The point of the European Union is not to bring European-style parliamentary democracy and regulation heavy free-trade-zones to the Continent. It is to end grinding, vicious, catastrophic wars that leave the Continent a smoking ruin.
While Georgia has gone very far to show its European bona fides, its recent actions speak of a nation not so much hungry for Europe as expecting it.
There is a tragedy here, one that goes even beyond the thousand and one failures of governance that marks this as perhaps the very worst run of the former Soviet Republics.
Brussels and Washington must do what they have been reluctant to do for years and forthrightly assert their interests in the face of opposition.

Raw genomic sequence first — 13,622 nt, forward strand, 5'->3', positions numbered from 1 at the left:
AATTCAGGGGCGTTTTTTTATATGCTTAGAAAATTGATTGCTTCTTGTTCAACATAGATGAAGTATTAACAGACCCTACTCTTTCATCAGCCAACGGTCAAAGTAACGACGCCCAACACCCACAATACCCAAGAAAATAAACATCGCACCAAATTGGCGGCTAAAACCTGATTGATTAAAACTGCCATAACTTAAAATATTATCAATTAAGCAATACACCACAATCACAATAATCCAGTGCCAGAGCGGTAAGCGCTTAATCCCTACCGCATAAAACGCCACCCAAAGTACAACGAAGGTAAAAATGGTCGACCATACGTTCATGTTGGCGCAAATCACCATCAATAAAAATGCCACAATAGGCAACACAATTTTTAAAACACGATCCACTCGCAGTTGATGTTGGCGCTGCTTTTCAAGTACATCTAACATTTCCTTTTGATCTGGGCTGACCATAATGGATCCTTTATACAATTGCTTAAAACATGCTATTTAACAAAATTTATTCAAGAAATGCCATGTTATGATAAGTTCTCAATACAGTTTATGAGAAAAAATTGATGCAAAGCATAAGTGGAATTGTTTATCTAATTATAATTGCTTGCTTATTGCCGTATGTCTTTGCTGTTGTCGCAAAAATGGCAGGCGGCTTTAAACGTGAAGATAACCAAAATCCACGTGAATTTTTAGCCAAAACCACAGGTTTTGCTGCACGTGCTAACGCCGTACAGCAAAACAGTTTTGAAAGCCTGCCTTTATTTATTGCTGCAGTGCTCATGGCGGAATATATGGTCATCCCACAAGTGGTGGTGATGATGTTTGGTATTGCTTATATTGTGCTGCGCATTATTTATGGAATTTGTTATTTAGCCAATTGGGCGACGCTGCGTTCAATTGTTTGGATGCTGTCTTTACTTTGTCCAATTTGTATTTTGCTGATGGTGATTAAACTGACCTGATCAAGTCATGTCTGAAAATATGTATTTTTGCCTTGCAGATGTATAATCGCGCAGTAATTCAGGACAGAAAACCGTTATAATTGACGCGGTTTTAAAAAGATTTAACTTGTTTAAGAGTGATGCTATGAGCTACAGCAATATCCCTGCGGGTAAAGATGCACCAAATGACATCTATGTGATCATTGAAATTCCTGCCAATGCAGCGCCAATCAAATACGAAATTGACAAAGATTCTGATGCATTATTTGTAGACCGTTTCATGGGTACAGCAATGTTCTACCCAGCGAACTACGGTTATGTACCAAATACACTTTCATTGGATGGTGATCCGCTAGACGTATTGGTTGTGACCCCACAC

Officially, the mine accounts for 10 percent of GDP, and employs thousands of locals. Unofficially, its total impact on the official economy is 30 percent, and its impact on the shadow economy is even higher.
Latvia did not rely on sainted austerity for its recovery. Its economy is still fragile. Its banking sector is a mess waiting to happen. It cannot cut off foreign investment, and yet it must.
Poland is becoming the number one supporter of further European expansion.
The choice for a change is stark, and has been for some time: A Ukraine that is part of Europe, or a Ukraine that is merely a glorified province for Russia.
Rakhmon is a despot who has done most of the damage he can do; Tajiks assume Bobonazarova could be as bad or worse, and without the bad stuff already done.
Transnistria is taking on a significance totally disproportionate to its size. It is as if Russia’s regional anxieties are being played out on the smallest stage of all.